Michael Ferro who happens to be the majority owner of the Chicago Sun-Times, is now officially the largest shareholder in Chicago-based Tribune Publishing, parent company of the Chicago Tribune, Los Angeles Times and other major daily newspapers
With Ferro’s Merrick Media becoming the largest shareholder of Tribune Publishing stock and Ferro being named non-executive chairman of the board, the eventual merger of the Chicago Tribune and the Sun-Times would appear inevitable.
A self-styled tech entrepreneur, Ferro has been a controversial figure since he acquired the Sun-Times in December 2011. While failing to improve the paper’s digital presence, he has made drastic cuts to the print product and editorial operation. Once a lightning rod for criticism, Ferro more recently has lowered his public profile and distanced himself from the Wrapports brand. In 2015 he took his name off the editorial masthead of the Sun-Times.
As for now Ferro is presently stepping down as chairman of Wrapports and renouncing all operating involvement with the Sun-Times. Meanwhile, he shall continue to be Wrapports’ largest investor, the Sun-Times will be put into a holding company, to be chaired by investor Bruce Sagan. Wrapports, to be chaired by investor John Canning, will maintain ownership of the Chicago Reader, Splash, High School Cube and other properties.
The purchase gives Ferro, a successful technology entrepreneur and nascent media baron, a nearly 17 percent stake in Tribune Publishing and a significant say in the direction of the legacy newspaper company as it navigates its digital future. Ferro, 49, will become non-executive chairman of Tribune Publishing’s board.
“I am excited to be working with the company’s award-winning brands,” Ferro said in a statement. “I see tremendous upside to create value and put Tribune Publishing at the forefront of technology and content to benefit journalists and shareholders.”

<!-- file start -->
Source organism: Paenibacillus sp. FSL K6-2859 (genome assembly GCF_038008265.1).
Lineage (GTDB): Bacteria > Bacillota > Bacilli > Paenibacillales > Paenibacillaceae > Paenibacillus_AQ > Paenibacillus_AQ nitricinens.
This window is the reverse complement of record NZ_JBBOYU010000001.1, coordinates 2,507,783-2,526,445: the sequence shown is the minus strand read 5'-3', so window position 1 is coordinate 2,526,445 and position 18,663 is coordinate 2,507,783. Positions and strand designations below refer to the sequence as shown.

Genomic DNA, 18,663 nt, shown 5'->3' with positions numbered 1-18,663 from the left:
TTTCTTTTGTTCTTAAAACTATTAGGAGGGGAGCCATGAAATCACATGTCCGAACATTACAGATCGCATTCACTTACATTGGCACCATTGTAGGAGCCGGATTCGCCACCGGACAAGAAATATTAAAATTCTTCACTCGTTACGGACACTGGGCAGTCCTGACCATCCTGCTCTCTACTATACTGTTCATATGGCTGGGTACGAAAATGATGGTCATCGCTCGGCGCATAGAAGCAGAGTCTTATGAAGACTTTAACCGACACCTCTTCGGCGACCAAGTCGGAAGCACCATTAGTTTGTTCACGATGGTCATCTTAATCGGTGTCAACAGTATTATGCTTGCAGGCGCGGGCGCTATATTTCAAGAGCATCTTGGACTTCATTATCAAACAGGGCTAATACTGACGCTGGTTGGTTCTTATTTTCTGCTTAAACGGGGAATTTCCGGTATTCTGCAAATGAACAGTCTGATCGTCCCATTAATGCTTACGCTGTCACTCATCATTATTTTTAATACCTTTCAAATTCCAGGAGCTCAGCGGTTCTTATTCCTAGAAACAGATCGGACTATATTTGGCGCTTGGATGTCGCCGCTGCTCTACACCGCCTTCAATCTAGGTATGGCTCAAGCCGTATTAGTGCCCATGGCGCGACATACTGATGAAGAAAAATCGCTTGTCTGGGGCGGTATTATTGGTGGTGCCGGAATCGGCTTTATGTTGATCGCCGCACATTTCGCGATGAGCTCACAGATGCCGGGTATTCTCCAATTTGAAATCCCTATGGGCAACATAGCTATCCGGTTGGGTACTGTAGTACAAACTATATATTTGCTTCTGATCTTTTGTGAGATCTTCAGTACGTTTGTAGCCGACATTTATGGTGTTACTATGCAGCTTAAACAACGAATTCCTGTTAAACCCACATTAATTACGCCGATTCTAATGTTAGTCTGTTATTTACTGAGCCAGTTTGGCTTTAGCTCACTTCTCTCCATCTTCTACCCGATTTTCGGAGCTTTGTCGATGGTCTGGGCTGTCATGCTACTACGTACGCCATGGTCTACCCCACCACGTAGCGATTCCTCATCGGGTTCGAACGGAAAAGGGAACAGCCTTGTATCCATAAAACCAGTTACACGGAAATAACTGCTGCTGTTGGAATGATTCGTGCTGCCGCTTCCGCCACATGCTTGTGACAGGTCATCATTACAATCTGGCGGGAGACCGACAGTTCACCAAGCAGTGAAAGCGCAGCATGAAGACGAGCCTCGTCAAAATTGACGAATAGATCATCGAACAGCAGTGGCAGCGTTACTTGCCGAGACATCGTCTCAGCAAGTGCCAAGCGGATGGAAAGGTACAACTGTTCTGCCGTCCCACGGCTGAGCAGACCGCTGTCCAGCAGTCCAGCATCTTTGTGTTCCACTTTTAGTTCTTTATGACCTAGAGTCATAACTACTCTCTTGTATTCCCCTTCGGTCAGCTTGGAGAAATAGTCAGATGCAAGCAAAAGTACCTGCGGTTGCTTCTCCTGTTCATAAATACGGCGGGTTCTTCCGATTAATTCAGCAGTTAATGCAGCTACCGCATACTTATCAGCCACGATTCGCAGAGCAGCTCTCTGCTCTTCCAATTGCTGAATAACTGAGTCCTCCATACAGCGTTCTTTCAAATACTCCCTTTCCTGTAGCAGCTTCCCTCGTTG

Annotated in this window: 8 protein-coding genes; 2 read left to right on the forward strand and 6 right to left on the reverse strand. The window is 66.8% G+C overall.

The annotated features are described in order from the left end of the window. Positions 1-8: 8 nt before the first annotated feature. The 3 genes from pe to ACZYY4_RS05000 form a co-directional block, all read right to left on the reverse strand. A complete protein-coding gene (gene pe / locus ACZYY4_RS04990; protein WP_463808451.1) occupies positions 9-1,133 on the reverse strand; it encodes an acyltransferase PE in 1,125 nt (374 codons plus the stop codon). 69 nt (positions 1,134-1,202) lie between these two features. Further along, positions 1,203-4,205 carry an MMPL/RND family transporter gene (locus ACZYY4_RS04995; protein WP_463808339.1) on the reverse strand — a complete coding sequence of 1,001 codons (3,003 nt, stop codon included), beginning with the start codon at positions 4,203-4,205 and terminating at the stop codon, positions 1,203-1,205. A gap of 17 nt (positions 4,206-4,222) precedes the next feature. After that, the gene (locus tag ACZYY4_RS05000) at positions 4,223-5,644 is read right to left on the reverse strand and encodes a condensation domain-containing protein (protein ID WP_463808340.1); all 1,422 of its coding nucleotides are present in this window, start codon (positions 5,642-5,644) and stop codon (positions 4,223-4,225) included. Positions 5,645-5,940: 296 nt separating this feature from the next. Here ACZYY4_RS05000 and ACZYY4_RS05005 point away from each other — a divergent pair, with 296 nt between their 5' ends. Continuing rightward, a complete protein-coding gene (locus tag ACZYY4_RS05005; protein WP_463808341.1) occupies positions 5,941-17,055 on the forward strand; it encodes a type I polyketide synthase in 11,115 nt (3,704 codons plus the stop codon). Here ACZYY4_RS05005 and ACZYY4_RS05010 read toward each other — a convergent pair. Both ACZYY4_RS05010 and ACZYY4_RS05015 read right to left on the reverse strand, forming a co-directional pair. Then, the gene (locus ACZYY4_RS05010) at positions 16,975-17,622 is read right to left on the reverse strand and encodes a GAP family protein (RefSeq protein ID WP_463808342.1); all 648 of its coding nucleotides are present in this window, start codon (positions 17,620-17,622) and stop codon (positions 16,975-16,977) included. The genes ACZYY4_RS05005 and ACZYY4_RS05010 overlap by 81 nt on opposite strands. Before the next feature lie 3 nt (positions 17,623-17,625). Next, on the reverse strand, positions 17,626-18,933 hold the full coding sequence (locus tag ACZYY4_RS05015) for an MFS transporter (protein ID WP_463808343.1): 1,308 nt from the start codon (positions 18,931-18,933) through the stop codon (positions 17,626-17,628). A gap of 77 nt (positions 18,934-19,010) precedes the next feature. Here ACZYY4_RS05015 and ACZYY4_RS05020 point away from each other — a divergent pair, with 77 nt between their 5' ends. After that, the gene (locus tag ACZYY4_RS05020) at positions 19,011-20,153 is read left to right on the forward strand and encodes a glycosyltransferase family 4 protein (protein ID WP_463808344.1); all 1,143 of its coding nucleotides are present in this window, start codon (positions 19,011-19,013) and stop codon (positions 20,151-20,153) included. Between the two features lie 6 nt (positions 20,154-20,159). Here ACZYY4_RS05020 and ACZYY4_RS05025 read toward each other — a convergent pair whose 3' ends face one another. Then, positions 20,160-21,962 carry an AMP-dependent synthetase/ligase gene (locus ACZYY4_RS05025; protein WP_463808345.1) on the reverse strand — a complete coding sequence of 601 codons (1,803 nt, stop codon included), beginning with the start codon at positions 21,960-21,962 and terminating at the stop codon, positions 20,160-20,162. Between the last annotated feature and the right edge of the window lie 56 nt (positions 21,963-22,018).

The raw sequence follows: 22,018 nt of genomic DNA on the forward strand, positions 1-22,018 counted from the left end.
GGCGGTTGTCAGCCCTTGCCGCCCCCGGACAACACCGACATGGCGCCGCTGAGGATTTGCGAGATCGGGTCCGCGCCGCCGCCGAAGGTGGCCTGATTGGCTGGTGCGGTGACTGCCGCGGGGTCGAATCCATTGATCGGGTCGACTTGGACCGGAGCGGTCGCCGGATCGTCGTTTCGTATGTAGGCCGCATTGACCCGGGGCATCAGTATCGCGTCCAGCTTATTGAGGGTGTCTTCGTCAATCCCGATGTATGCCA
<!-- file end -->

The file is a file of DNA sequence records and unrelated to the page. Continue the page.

“As nutty and crazy as he is, Ferro has kept the Sun-Times alive,” said a source close to both companies. “You have to give him credit for that.”
In addition to the Chicago Tribune, Tribune Publishing owns 10 other daily newspapers (including the Los Angeles Times and Baltimore Sun) and more than 60 digital properties.
Under terms of the transaction, Ferro’s firm cannot acquire more than 25 percent of the outstanding shares and cannot sell its stake in Tribune Publishing for three years.
Eddy Hartenstein, who has served as Tribune Publishing’s non-executive chairman since its August 2014 spin off from Tribune Media, will remain on the board.
Ferro will retain an ownership interest in Wrapports, the investment group that bought the Sun-Times in December 2011, but he will relinquish “all operating involvement” with the newspaper, said Dennis Culloton, a Wrapports spokesman. Ferro was not available for comment.
In an October interview on “Bloomberg Markets,” Ferro was decidedly upbeat in his assessment of journalism. “By the way, journalism has never been bigger in the world,” Ferro said. “There’s more journalists than there’s ever been. There’s more content than there’s ever been. And there’s still people wanting content. … So we think this is a great time to be a journalist, it’s a great time to be in media, and there’s a huge growth trajectory.”